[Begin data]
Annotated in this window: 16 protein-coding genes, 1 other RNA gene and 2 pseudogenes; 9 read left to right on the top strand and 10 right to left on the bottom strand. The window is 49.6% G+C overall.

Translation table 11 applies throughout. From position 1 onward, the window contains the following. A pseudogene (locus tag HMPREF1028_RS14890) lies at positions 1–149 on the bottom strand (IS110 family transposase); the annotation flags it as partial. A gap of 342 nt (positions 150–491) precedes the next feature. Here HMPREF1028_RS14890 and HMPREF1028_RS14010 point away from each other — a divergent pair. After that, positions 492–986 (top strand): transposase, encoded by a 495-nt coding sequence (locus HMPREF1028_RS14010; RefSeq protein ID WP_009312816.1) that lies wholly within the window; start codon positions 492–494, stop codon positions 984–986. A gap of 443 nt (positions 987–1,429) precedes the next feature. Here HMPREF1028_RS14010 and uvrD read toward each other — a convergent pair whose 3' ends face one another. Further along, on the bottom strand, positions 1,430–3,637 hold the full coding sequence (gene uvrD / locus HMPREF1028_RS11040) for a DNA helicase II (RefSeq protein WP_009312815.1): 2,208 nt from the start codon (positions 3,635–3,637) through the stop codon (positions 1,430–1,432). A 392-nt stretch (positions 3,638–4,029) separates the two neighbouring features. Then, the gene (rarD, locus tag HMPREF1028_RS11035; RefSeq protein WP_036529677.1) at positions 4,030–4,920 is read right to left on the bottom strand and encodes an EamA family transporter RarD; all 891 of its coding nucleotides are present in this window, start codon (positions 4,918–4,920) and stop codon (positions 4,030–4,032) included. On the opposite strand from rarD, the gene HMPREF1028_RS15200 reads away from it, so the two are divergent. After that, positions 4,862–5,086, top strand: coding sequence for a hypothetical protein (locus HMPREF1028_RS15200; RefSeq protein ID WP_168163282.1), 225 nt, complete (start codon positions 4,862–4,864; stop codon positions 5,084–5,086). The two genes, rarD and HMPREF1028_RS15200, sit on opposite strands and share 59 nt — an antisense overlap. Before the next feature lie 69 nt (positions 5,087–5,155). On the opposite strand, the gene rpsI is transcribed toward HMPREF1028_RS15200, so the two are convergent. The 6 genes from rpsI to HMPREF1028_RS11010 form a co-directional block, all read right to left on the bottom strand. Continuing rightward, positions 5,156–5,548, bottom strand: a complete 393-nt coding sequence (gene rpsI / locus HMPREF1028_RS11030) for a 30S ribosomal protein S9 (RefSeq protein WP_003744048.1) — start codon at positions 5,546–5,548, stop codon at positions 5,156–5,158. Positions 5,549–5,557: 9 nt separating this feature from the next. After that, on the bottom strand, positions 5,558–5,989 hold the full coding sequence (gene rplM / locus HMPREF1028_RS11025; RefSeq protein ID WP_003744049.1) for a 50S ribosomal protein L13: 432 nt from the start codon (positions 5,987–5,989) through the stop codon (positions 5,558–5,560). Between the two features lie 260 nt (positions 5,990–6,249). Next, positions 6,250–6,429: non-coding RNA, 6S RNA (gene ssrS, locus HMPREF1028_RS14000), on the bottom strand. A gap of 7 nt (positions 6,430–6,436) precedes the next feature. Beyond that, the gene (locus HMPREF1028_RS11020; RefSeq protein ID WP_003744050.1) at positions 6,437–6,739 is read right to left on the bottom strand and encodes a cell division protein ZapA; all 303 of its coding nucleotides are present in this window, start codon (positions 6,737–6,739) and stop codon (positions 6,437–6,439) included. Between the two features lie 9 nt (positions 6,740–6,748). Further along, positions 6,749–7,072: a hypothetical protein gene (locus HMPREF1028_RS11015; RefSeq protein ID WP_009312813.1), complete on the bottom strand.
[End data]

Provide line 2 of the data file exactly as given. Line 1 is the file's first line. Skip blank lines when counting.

Translation table 11 applies throughout. From position 1 onward, the window contains the following. A pseudogene (locus tag HMPREF1028_RS14890) lies at positions 1–149 on the bottom strand (IS110 family transposase); the annotation flags it as partial. A gap of 342 nt (positions 150–491) precedes the next feature. Here HMPREF1028_RS14890 and HMPREF1028_RS14010 point away from each other — a divergent pair. After that, positions 492–986 (top strand): transposase, encoded by a 495-nt coding sequence (locus HMPREF1028_RS14010; RefSeq protein ID WP_009312816.1) that lies wholly within the window; start codon positions 492–494, stop codon positions 984–986. A gap of 443 nt (positions 987–1,429) precedes the next feature. Here HMPREF1028_RS14010 and uvrD read toward each other — a convergent pair whose 3' ends face one another. Further along, on the bottom strand, positions 1,430–3,637 hold the full coding sequence (gene uvrD / locus HMPREF1028_RS11040) for a DNA helicase II (RefSeq protein WP_009312815.1): 2,208 nt from the start codon (positions 3,635–3,637) through the stop codon (positions 1,430–1,432). A 392-nt stretch (positions 3,638–4,029) separates the two neighbouring features. Then, the gene (rarD, locus tag HMPREF1028_RS11035; RefSeq protein WP_036529677.1) at positions 4,030–4,920 is read right to left on the bottom strand and encodes an EamA family transporter RarD; all 891 of its coding nucleotides are present in this window, start codon (positions 4,918–4,920) and stop codon (positions 4,030–4,032) included. On the opposite strand from rarD, the gene HMPREF1028_RS15200 reads away from it, so the two are divergent. After that, positions 4,862–5,086, top strand: coding sequence for a hypothetical protein (locus HMPREF1028_RS15200; RefSeq protein ID WP_168163282.1), 225 nt, complete (start codon positions 4,862–4,864; stop codon positions 5,084–5,086). The two genes, rarD and HMPREF1028_RS15200, sit on opposite strands and share 59 nt — an antisense overlap. Before the next feature lie 69 nt (positions 5,087–5,155). On the opposite strand, the gene rpsI is transcribed toward HMPREF1028_RS15200, so the two are convergent. The 6 genes from rpsI to HMPREF1028_RS11010 form a co-directional block, all read right to left on the bottom strand. Continuing rightward, positions 5,156–5,548, bottom strand: a complete 393-nt coding sequence (gene rpsI / locus HMPREF1028_RS11030) for a 30S ribosomal protein S9 (RefSeq protein WP_003744048.1) — start codon at positions 5,546–5,548, stop codon at positions 5,156–5,158. Positions 5,549–5,557: 9 nt separating this feature from the next. After that, on the bottom strand, positions 5,558–5,989 hold the full coding sequence (gene rplM / locus HMPREF1028_RS11025; RefSeq protein ID WP_003744049.1) for a 50S ribosomal protein L13: 432 nt from the start codon (positions 5,987–5,989) through the stop codon (positions 5,558–5,560). Between the two features lie 260 nt (positions 5,990–6,249). Next, positions 6,250–6,429: non-coding RNA, 6S RNA (gene ssrS, locus HMPREF1028_RS14000), on the bottom strand. A gap of 7 nt (positions 6,430–6,436) precedes the next feature. Beyond that, the gene (locus HMPREF1028_RS11020; RefSeq protein ID WP_003744050.1) at positions 6,437–6,739 is read right to left on the bottom strand and encodes a cell division protein ZapA; all 303 of its coding nucleotides are present in this window, start codon (positions 6,737–6,739) and stop codon (positions 6,437–6,439) included. Between the two features lie 9 nt (positions 6,740–6,748). Further along, positions 6,749–7,072: a hypothetical protein gene (locus HMPREF1028_RS11015; RefSeq protein ID WP_009312813.1), complete on the bottom strand.